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Ideas Made to Matter

Venture Capital

How Urban Innovation Fund picks and grows companies

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“What is the city but the people?”

“True, the people are the city.”

So wrote Shakespeare four centuries ago in Act 3 of Coriolanus. But isn’t the infrastructure also the city? And what about its services? What about its arts and culture and the kinds of work that it offers?

These are questions for Clara Brenner, a 2012 graduate of MIT Sloan who cofounded and is managing partner at Urban Innovation Fund. “We’re a VC fund based in San Francisco that provides seed capital and regulatory support to entrepreneurs solving tough urban challenges,” she said in a recent webinar. “And when we say ‘urban challenges’ we mean the kinds of problems that mayor’s offices across the country care about.”

 

Brenner used the 40-minute discussion to detail how she started in this space and the way she has shaped and refined her investment strategy over the past several years. Below are three insights from her talk.

Building a novel investment thesis

In the summer of 2011, while interning at a startup in San Francisco, Brenner watched startups like Lyft and Airbnb get off the ground. “I had the sense that these companies were solving interesting challenges in cities and scaling in ways that you don’t typically see with community organizations,” she said. She and her fellow alumna, Julie Lein, decided to study these kinds of companies. The work revealed two insights that eventually led to the cofounding of Urban Innovation Fund.

First, companies working in this realm present a distinct kind of risk. They often depend on physical components (docking bays for a bike share) and they operate in novel spaces, like the sharing economy. “Traditional investors get excited about these ideas, but they often want to see traction before taking a risk,” Brenner said. This means many city-focused companies struggled to raise early-stage capital.

Second, ventures in this space face significant regulatory and political hurdles — think Uber. Success thus depends on smart and active political engagement along with deep knowledge of regulatory mandates. It became clear to Brenner and Lein that “no one was investing in this space in a concerted manner and definitely nobody was giving good regulatory and political advice.” Given about 80% of Americans live in cities and two-thirds of the global population is expected to live in cities by 2050, the opportunity was obvious.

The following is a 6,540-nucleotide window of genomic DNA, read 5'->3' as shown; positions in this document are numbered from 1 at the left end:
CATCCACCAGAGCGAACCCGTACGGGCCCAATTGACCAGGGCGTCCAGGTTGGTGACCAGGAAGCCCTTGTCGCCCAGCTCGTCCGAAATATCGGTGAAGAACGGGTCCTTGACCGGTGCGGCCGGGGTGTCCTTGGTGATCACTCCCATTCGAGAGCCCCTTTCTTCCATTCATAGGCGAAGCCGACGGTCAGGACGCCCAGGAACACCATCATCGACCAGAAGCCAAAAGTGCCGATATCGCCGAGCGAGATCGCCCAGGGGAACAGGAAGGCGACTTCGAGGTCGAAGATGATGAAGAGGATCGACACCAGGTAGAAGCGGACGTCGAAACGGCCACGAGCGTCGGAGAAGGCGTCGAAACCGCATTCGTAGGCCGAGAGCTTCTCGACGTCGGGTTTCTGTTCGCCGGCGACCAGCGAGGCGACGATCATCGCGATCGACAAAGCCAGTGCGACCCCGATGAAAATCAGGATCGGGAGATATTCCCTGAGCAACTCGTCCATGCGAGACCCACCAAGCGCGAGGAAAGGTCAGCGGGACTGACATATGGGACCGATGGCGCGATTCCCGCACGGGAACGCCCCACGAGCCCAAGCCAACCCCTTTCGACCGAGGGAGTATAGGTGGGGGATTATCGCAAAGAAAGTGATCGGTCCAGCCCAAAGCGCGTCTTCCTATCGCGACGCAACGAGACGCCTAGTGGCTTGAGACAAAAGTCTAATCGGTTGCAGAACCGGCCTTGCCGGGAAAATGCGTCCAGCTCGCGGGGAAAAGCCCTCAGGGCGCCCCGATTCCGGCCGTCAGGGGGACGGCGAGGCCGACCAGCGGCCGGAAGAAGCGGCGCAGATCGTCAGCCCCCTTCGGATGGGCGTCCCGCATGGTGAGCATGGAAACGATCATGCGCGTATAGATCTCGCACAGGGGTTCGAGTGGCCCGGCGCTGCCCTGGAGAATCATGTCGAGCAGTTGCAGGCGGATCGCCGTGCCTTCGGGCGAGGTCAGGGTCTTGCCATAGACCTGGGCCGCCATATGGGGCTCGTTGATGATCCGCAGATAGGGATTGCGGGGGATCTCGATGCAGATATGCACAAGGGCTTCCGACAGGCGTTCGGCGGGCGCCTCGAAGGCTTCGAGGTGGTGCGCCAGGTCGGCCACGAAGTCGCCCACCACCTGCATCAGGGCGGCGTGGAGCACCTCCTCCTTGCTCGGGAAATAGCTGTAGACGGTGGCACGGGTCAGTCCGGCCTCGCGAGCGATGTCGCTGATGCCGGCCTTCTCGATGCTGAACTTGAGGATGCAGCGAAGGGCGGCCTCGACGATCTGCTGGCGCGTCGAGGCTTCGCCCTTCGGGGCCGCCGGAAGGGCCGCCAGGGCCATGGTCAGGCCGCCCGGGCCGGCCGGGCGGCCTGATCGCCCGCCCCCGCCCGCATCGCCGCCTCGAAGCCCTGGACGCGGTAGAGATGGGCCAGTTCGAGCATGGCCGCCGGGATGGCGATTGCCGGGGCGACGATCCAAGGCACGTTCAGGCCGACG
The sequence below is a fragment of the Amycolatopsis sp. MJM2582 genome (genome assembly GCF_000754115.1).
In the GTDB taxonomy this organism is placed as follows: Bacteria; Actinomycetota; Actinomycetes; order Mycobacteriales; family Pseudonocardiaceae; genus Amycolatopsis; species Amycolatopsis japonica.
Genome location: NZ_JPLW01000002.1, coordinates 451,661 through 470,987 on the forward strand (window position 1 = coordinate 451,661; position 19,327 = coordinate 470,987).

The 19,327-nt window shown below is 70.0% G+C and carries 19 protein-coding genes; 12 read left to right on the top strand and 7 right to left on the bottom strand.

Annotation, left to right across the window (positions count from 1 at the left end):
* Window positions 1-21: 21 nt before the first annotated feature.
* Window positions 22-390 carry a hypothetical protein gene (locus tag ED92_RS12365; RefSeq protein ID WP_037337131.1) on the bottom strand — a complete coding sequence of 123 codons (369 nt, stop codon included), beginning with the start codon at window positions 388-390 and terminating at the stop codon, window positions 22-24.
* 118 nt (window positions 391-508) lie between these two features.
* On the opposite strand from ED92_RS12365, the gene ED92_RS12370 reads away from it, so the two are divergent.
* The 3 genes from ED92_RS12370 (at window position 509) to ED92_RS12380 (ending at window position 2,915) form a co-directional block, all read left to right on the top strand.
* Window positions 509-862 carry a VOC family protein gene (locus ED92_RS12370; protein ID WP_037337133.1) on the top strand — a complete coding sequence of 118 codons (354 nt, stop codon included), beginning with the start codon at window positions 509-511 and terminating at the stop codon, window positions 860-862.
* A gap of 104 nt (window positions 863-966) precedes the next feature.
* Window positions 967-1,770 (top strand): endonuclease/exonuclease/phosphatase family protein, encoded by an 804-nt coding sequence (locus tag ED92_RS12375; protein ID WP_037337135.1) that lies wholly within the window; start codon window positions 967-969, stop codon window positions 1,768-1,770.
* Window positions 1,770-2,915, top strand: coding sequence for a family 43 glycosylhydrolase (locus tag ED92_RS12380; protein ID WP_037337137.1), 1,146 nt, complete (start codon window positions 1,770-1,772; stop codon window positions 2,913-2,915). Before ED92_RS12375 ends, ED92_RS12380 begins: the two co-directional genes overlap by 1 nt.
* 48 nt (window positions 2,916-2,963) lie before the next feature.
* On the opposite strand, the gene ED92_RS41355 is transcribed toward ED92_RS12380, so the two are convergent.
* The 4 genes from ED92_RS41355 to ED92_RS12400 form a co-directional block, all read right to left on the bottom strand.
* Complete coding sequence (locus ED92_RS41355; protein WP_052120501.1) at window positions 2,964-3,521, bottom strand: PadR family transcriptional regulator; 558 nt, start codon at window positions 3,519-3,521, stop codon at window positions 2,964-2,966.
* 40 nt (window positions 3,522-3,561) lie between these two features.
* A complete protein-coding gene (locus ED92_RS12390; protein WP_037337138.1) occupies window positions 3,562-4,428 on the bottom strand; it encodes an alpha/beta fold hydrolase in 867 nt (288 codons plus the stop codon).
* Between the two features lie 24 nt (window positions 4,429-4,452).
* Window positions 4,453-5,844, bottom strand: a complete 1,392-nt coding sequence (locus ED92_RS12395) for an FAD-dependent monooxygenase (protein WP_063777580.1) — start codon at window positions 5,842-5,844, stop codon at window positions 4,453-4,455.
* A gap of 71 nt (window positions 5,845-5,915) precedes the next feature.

Finding a promising investment

Urban Innovation Fund looks at investments in nine areas:

Urban Innovation Fund seeks companies that work in one of nine “urban challenge” areas.

Within each of these, two types of deals “excite us,” Brenner said. First are high-profile companies in sectors with formidable regulatory hurdles, like transportation. “Those are the cases where our legal assistance is a value-add that helps us fight our way into competitive deals,” she said.

Second are companies that work in “unsexy areas” like water or workforce, where the potential for innovation and growth are broadly overlooked. “Paying attention to these sectors helps us recognize value really early,” Brenner said.

Prior to this filtering, however, is an aggressive open-mindedness. “We try not to be prescriptive in what we’re looking for,” she said. “There are so many amazing entrepreneurs coming up with amazing ideas that we would never think of in advance.” To this end, Urban Innovation Fund carefully tracks every deal that comes across its table, whether an in-person meeting, an email, or a tweet. Their first investment round winnowed more than 4,000 prospects down to 28 investments. Nor do they discriminate geographically. “No city or region has a monopoly on good, urban ideas,” Brenner said.

Measuring outcomes

How does Urban Innovation Fund track its portfolio’s performance? Brenner and Lein first tried using an impact assessment from B Lab, the non-profit organization that certifies “B Corporations” that B Lab believes have a positive social and environmental impact. But “it was a total failure because it wasn’t relevant to us as investors or operators,” she said. The questions B Lab asked didn’t suit the kinds of companies Urban Innovation Fund supported. “So we created our own outcomes report.”

They first survey the companies in their portfolio with general questions about team and board demographics, the types of jobs being created (full-time, part-time), what kinds of benefits are offered, and so on. They then choose roughly three statistics that a company is already tracking and that are specific to that company’s success; these are used to measure year-over-year performance. “If the metrics are core to that business, and if they’re doing well on those metrics, then they should be doing well as a business,” Brenner said.

Coda: About the companies

So where does Urban Innovation Fund’s investing philosophy lead it? Here are three startups from the fund’s portfolio.

Catch — A personal benefits and retirement-savings platform for workers in the gig economy.

Voatz — A mobile voting platform designed to make elections more accessible and secure.

Milkstork — A breast milk shipping company for breastfeeding moms who travel for work.

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